WASHINGTON (Reuters) – U.S. home sales dropped by the most in nearly 4-1/2 years in March as extraordinary measures to control the spread of the novel coronavirus brought buyer traffic to a virtual standstill, supporting analysts’ views that the economy contracted sharply in the first quarter.
The National Association of Realtors said on Tuesday existing home sales tumbled 8.5% to a seasonally adjusted annual rate of 5.27 million units last month. The percentage decline was the largest since November 2015.
The data reflected contracts signed in January and February, before the coronavirus paralyzed the economy.
A steeper decline in sales is likely in April, with the normally busy spring selling season in jeopardy. Economists polled by Reuters had forecast existing home sales tumbling 8.1% to a rate of 5.30 million units in March.
Existing home sales, which make up about 90% of U.S. home sales, rose 0.8% on a year-on-year basis in March.
States and local governments have issued “stay-at-home” or “shelter-in-place” orders affecting more than 90% of Americans to control the spread of COVID-19, the potentially lethal respiratory illness caused by the virus, and abruptly halting economic activity. At least 22 million people have filed for unemployment benefits since March 21.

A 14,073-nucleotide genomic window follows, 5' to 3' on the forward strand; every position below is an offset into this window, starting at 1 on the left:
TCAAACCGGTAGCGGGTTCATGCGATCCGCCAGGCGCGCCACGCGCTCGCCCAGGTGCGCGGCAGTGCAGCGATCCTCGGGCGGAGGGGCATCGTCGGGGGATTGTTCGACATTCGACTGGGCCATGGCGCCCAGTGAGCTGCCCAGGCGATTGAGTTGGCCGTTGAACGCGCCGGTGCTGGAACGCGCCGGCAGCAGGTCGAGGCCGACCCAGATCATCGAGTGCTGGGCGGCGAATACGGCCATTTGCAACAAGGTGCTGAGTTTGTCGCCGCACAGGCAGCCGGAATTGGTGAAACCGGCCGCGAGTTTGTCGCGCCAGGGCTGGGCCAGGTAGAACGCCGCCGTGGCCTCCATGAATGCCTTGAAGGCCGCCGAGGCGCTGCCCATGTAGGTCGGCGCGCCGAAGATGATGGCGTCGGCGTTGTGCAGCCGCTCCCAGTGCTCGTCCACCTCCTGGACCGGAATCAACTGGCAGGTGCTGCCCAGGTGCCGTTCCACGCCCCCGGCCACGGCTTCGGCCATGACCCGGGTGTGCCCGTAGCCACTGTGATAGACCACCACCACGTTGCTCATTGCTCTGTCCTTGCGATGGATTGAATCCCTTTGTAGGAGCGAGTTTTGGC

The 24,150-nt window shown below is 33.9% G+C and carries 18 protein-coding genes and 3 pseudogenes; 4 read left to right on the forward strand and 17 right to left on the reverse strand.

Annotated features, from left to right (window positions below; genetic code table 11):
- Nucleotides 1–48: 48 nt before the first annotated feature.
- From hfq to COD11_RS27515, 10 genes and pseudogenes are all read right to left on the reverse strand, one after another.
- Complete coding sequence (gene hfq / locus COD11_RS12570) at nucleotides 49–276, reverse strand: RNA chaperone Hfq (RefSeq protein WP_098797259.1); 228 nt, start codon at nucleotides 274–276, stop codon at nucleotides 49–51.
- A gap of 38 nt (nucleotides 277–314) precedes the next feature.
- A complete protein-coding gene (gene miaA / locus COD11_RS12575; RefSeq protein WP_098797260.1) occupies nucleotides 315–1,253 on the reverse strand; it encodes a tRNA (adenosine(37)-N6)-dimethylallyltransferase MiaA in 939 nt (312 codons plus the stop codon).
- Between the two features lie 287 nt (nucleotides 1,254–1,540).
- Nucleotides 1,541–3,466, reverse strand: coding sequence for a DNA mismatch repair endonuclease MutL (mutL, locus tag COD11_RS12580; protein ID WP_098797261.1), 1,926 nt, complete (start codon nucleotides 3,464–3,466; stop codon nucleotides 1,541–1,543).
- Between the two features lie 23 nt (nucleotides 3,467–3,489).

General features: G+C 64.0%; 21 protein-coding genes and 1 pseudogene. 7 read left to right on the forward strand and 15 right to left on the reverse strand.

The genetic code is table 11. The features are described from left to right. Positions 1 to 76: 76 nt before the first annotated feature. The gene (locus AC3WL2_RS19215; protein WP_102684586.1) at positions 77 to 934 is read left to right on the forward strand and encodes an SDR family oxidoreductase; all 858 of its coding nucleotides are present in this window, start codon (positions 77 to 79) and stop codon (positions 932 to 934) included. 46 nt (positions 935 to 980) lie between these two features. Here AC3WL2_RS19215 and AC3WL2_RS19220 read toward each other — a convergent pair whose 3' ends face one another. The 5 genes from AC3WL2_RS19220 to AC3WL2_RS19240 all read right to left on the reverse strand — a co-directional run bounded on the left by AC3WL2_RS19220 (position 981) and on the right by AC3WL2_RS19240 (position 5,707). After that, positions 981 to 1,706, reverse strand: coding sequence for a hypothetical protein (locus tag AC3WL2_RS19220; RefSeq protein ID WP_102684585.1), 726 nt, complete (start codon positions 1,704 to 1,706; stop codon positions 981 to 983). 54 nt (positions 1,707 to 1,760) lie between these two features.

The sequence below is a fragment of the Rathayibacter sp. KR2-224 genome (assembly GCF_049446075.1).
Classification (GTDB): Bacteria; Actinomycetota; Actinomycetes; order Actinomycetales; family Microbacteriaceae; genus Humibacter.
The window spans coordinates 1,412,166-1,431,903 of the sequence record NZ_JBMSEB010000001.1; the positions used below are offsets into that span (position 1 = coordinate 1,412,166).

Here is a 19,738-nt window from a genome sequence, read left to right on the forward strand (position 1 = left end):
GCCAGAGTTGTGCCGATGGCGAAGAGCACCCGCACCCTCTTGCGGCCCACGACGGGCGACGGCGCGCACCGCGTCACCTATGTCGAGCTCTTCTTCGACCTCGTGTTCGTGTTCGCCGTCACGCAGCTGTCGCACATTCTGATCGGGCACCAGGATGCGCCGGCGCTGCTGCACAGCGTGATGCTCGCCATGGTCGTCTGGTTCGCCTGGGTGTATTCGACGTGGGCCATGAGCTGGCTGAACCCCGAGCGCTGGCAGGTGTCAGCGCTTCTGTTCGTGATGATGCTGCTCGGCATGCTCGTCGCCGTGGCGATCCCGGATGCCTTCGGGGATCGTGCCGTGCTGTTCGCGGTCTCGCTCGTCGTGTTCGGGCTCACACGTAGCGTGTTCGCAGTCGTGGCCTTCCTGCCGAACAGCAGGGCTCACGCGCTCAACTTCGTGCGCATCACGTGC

The slump in home resales added to a pile of dismal March reports that have led economists to believe the economy contracted at its sharpest pace since World War Two in the first quarter. The government will publish its snapshot for first-quarter gross domestic product next Wednesday.
The housing market was back on the recovery path, thanks to low mortgage rates, before the lockdown measures. It had hit a soft patch starting the first quarter of 2018 through the second quarter of 2019.
Home sales last month dropped in all four regions. There were 1.50 million previously owned homes on the market in March, down 10.2% from a year ago.
The median existing house price increased 8.0% from a year ago to $280,600 in March. At March’s sales pace, it would take 3.4 months to exhaust the current inventory, down from 3.8 months a year ago. A six-to-seven-month supply is viewed as a healthy balance between supply and demand.
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